Stan Lee Answers Who Would Win in a Fight Between Namor and the Human Torch
Journey Into Marvel – Part 74
Extremites, it’s hilarious that I find myself in a loop discussing Johnny Storm’s ego. Last issue was the official moment when the Human Torch’s ego became his comeuppance. In today’s issue the two greatest egos of the Marvel Universe face off: Submariner and Johnny Storm.
A well crafted character, even one who has a large ego – maybe especially one that has a large ego — shows some vulnerability on occasion. Even a massive dick like John Constantine, Frank Castle or Bruce Wayne is shown to have some vulnerability. But Johnny Storm is just a punk kid, and to this point in the Marvel Universe, Stan Lee, and the others who have written him, paint him only as a punk kid.
It’s fitting that the punk kid goes up against Grandpa villain.
The Submariner is written just as much as a pighead as the Human Torch. However, he has a secret vulnerability that is not present in Storm. Namor is the last of his kind and this gives him a loneliness that is accessible.
When I saw the title page of this issue I wanted that Submariner would give Johnny Storm a licking. Extremites, that’s what he does.
Johnny Storm decides to challenge Namor to a fight so the rest of the Fantastic Four can see that he is not some useless kid, which is an opinion held after the last issue. He flies to the middle of the sea. Torch finds Namor in the depths and goads him into a fight. Namor doesn’t want to fight. He says it would not be right to challenge an inexperienced and rash child like Johnny to fight. But Storm is determined and pointless fight ensues.
Who’s really the villain here?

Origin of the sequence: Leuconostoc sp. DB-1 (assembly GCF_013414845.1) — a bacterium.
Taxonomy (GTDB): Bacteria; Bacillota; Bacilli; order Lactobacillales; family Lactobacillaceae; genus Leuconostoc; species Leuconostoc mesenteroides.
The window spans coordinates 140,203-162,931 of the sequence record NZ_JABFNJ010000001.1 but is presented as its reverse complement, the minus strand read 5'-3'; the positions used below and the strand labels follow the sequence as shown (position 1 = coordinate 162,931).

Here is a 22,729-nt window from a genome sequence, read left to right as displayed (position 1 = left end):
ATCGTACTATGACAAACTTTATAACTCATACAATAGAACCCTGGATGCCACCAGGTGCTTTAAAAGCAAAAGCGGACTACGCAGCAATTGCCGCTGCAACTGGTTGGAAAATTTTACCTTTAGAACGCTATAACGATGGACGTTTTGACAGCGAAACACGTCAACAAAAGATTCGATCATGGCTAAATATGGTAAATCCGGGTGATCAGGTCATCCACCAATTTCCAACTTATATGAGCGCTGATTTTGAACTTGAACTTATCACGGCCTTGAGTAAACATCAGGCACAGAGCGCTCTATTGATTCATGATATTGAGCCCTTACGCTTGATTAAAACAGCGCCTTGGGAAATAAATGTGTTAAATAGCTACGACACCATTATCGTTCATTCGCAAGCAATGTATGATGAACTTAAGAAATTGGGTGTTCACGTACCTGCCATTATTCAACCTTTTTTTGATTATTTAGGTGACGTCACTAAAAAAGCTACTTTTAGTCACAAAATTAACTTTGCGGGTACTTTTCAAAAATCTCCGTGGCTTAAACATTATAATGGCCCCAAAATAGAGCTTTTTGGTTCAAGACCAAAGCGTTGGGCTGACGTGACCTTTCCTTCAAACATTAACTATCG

Namor is just minding his own business on the bottom of the sea when this flaming joke of a teenager comes along and insults a very powerful being.
This issue bears the traits of one of Stan Lee’s fan pleasing gimmick stories. I am sure he got a lot fan letters asking the hypothetical: who would win in a fight between the Human Torch and Submariner.
It’s an inevitable pit up right? Water verses fire, young verses old, American Freedom verses European Bloodright; t’s a conflict that is aching to happen. Who wins? It’s nearly a draw between the two until it’s clear that Storm wont let sleeping dogs lie and goes for the final knockout punch even though his power is overextended and he is far from home. Namor delivers the knockout and Johnny is taken back to land via dolphin transport.
What did I learn from this inevitable pit up? Johnny Storm is a bully. Namor is not a bad guy. He makes sure Johnny Storm gets back to New York all right and does everything in his power not to give in to a fight with the Torch. Johnny comes off like a massive jerk
This issue is well written, even has some great moments of art, and Don Heck (who is slowly taking art duties in Strange Tales over from Jack Kirby) shows us that Sue Storm can look like a woman when someone with talent draws her.
Until next time, Extremites, I remain: Julian Munds.
Story I Read: “The Master of Flame vs. The Monarch of the Sea!!” (Strange Tales #107 Apr. 1963)
Rating: 2 out of 5
Pros: Namor, great art, and the detail in the fight is entertaining.
Cons: This story is really a nothing plot. There’s a lot of filler in this one. Namor gains a skill to replicate any fish he wants for this fight and then an editorial note revokes that skill. Odd.
Next Review: “The Incredible Hulk” (Fantastic Four #12 Mar. 1963)
Last Review: “The Threat of the Torrid Twosome” (Strange Tales #106 Mar. 1963)
Posted on April 28, 2015, in Comics, Marvel, Namor: The Submariner, The Fantastic Four and tagged Comics, Don Heck, Fantastic Four, Human Torch, Marvel, Marvel Comics, Marvel Universe, Namor, Stan Lee, Strange Tales, Submariner. Bookmark the permalink. 2 Comments.